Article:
Recent Examples on the Web: Noun

Feel a tremble in your stomach, in your chest, in your fingertips. Shelly Oria, Longreads, "How to Be Single," 2 July 2018 The 28-year-old record for NCAA tournament 3-point shots, the 21 by Loyola Marymount in 1990 against Michigan, began a rare tremble. Chuck Culpepper, chicagotribune.com, "An efficiency of movement: Villanova's offense takes over," 1 Apr. 2018 The researchers have installed a complex network of sensors that monitor Mayon’s every tremble and burp and are using their vast amounts of knowledge garnered from past events to interpret the volcano’s every shiver. Maya Wei-haas, Smithsonian, "Geology Makes the Mayon Volcano Visually Spectacular—And Dangerously Explosive," 19 Jan. 2018 The 17-year-old says nothing, but his lower lip trembles. Washington Post, "The story must be told.," 3 Nov. 2017 For the yellow sun of its belly and the sugar-drunk bee that pulls us with it into this tremble of gold petals. Hartford Courant, courant.com, "Loss And Affirmation: The Poems Of Julia Morris Paul," 18 July 2017 There’s Lenny, the deliverer of that tectonic change, and there’s Sister Mary, a wily, possibly addled nun/mother figure played with fretful tremble by Diane Keaton. Richard Lawson, VanityFair.com, "For a Troubled Nation, The Young Pope Hits Too Close for Comfort," 13 Jan. 2017 Sister Mary, a wily, possibly addled nun/mother figure played with fretful tremble by Diane Keaton. Vanityfair.com, VanityFair.com, "The Young Pope," 13 Jan. 2017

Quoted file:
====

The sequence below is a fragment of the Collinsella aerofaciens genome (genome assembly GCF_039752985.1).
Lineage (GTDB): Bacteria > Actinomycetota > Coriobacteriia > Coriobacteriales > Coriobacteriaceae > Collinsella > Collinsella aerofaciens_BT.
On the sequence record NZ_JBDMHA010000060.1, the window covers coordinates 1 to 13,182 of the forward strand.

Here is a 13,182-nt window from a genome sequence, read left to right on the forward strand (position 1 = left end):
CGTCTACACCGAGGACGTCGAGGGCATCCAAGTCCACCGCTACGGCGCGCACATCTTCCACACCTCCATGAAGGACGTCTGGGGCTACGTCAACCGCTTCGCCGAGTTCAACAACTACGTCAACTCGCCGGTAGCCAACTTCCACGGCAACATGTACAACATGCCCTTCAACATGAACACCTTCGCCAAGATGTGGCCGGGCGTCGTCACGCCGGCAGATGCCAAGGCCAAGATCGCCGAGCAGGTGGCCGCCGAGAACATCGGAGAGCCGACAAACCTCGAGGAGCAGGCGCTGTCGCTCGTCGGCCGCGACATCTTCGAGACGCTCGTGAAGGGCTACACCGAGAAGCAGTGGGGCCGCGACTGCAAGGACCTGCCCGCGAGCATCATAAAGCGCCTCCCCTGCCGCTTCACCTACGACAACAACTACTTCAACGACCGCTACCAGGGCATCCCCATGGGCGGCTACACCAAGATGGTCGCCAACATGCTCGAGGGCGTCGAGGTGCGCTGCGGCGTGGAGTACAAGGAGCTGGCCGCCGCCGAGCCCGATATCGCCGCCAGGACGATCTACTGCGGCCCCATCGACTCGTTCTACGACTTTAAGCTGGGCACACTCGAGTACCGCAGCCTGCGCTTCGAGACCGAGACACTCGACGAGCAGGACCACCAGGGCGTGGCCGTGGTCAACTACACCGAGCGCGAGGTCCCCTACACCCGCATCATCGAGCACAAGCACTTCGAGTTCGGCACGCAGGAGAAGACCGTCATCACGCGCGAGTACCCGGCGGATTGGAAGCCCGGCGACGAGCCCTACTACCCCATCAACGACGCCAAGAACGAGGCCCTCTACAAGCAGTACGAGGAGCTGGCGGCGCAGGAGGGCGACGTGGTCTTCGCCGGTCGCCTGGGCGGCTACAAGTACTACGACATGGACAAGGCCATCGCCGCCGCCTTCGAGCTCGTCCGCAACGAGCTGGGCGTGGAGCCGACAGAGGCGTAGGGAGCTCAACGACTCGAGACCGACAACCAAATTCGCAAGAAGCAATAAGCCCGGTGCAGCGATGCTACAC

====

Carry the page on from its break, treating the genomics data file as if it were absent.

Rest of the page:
These example sentences are selected automatically from various online news sources to reflect current usage of the word 'tremble.' Views expressed in the examples do not represent the opinion of Merriam-Webster or its editors. Send us feedback.

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First Known Use of tremble

Verb

14th century, in the meaning defined at sense 1

Noun

1609, in the meaning defined at sense 1

History and Etymology for tremble

Verb

Middle English, from Anglo-French trembler, from Medieval Latin tremulare, from Latin tremulus tremulous, from tremere to tremble; akin to Greek tremein to tremble

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Statistics for tremble

Last Updated

30 Apr 2019

Look-up Popularity

Time Traveler for tremble

The first known use of tremble was in the 14th century

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More Definitions for tremble

tremble

verb

English Language Learners Definition of tremble

: to shake slightly because you are afraid, nervous, excited, etc.
: to shake slightly because of some force
somewhat formal : to be afraid or nervous

tremble

verb
trem·​ble | \ ˈtrem-bəl How to pronounce tremble (audio) \
trembled; trembling

Kids Definition of tremble

 (Entry 1 of 2)

1 : to shake without control (as from fear or cold) : shiver
2 : to move, sound, or happen as if shaken My voice trembled. Just at this moment Stuart … felt the whole ship tremble … with the force of the collision.— E. B. White, Stuart Little
3 : to have strong fear or doubt I tremble to think of what might happen.

tremble

noun

Kids Definition of tremble (Entry 2 of 2)

: the act or a period of shaking

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More from Merriam-Webster on tremble

Thesaurus: All synonyms and antonyms for tremble

Spanish Central: Translation of tremble

Nglish: Translation of tremble for Spanish Speakers

Britannica English: Translation of tremble for Arabic Speakers